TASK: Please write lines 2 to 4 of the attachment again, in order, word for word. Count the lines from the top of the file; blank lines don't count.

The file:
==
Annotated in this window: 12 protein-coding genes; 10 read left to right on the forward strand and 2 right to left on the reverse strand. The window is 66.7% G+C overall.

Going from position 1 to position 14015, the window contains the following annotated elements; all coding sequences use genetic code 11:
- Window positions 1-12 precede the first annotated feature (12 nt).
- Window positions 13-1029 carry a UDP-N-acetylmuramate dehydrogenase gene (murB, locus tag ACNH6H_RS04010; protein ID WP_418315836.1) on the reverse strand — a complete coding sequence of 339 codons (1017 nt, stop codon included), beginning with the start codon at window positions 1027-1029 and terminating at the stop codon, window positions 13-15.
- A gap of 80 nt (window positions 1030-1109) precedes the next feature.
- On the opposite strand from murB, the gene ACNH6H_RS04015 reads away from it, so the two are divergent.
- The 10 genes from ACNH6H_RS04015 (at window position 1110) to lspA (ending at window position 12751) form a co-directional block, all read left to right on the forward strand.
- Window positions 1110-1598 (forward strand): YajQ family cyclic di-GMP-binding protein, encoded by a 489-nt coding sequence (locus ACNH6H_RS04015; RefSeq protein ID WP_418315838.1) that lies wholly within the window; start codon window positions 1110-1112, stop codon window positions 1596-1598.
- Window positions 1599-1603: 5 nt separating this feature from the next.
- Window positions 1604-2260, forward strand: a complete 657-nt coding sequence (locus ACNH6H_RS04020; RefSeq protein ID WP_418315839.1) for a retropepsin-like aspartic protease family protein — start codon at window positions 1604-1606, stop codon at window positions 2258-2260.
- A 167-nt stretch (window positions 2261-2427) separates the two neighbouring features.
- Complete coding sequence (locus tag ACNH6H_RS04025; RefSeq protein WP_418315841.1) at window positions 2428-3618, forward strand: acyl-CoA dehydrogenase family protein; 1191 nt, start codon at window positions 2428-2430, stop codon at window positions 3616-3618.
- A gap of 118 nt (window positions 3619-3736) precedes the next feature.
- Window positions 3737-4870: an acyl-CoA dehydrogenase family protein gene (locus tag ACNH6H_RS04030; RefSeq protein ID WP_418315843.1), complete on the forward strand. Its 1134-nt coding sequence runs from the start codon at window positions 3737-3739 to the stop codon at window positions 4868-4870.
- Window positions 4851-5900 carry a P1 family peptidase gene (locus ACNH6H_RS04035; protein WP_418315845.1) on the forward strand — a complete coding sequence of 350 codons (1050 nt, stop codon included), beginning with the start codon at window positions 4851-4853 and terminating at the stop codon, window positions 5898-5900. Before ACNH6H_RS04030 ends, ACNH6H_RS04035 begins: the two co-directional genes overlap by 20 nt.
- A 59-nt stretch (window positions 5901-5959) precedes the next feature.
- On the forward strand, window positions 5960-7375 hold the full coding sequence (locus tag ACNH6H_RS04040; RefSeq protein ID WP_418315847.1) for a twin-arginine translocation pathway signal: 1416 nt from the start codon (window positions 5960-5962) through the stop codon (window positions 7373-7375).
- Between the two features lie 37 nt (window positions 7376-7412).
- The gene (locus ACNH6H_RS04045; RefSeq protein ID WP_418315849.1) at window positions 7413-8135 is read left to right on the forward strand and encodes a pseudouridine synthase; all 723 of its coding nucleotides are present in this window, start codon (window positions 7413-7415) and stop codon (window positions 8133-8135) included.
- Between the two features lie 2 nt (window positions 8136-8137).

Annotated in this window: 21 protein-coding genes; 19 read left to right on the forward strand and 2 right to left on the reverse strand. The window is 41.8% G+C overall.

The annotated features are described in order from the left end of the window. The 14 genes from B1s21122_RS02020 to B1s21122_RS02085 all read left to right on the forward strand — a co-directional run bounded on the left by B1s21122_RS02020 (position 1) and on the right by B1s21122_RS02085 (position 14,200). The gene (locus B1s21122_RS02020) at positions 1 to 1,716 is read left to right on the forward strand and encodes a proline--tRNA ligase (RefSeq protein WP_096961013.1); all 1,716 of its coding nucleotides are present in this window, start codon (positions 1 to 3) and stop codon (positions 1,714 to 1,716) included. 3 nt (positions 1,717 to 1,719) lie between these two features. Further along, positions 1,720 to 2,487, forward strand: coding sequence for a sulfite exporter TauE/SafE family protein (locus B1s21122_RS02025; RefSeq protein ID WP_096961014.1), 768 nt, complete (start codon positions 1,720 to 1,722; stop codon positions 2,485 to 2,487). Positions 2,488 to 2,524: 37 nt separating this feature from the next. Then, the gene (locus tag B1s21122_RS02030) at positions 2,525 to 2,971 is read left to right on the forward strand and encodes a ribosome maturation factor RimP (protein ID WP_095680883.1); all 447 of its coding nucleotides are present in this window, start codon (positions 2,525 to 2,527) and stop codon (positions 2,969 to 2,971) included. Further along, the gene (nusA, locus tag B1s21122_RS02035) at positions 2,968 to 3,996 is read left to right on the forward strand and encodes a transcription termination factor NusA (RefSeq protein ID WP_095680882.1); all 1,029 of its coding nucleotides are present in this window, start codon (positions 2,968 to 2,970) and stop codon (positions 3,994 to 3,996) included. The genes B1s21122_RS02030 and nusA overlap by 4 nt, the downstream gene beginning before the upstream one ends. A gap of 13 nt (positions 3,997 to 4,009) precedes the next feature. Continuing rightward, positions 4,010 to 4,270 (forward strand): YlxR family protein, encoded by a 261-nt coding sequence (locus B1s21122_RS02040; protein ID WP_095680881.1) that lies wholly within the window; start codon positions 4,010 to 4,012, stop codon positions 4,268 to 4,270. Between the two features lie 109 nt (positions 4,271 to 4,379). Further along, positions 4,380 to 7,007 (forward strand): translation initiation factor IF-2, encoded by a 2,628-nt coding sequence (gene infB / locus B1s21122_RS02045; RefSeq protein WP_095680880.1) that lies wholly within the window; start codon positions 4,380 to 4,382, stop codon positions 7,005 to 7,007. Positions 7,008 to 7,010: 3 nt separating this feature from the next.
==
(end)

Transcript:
Going from position 1 to position 14015, the window contains the following annotated elements; all coding sequences use genetic code 11:
- Window positions 1-12 precede the first annotated feature (12 nt).
- Window positions 13-1029 carry a UDP-N-acetylmuramate dehydrogenase gene (murB, locus tag ACNH6H_RS04010; protein ID WP_418315836.1) on the reverse strand — a complete coding sequence of 339 codons (1017 nt, stop codon included), beginning with the start codon at window positions 1027-1029 and terminating at the stop codon, window positions 13-15.